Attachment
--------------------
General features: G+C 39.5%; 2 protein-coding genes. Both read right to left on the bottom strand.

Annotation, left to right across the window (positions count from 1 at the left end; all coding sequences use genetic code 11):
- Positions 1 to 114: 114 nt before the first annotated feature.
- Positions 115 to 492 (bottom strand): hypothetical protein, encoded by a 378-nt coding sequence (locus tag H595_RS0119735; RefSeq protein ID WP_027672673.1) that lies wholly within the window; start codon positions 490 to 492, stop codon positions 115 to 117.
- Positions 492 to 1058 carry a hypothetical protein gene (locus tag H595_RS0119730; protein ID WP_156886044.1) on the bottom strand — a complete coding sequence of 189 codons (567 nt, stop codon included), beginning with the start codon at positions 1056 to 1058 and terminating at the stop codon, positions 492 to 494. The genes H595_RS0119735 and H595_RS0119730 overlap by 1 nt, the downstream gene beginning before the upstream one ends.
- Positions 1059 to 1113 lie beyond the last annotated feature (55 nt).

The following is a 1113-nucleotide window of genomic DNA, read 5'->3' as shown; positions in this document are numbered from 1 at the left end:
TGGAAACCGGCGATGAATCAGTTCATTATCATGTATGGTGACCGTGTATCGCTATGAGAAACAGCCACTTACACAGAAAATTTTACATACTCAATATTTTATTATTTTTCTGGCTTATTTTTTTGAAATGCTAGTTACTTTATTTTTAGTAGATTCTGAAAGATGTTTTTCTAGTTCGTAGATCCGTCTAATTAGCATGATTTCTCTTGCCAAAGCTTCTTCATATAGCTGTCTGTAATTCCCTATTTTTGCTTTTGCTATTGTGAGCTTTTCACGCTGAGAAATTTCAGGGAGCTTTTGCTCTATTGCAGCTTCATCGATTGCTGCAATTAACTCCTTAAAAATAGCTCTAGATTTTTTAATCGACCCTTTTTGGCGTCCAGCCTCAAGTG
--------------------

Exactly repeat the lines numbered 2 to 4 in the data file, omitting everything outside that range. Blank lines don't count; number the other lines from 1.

Annotation, left to right across the window (positions count from 1 at the left end; all coding sequences use genetic code 11):
- Positions 1 to 114: 114 nt before the first annotated feature.
- Positions 115 to 492 (bottom strand): hypothetical protein, encoded by a 378-nt coding sequence (locus tag H595_RS0119735; RefSeq protein ID WP_027672673.1) that lies wholly within the window; start codon positions 490 to 492, stop codon positions 115 to 117.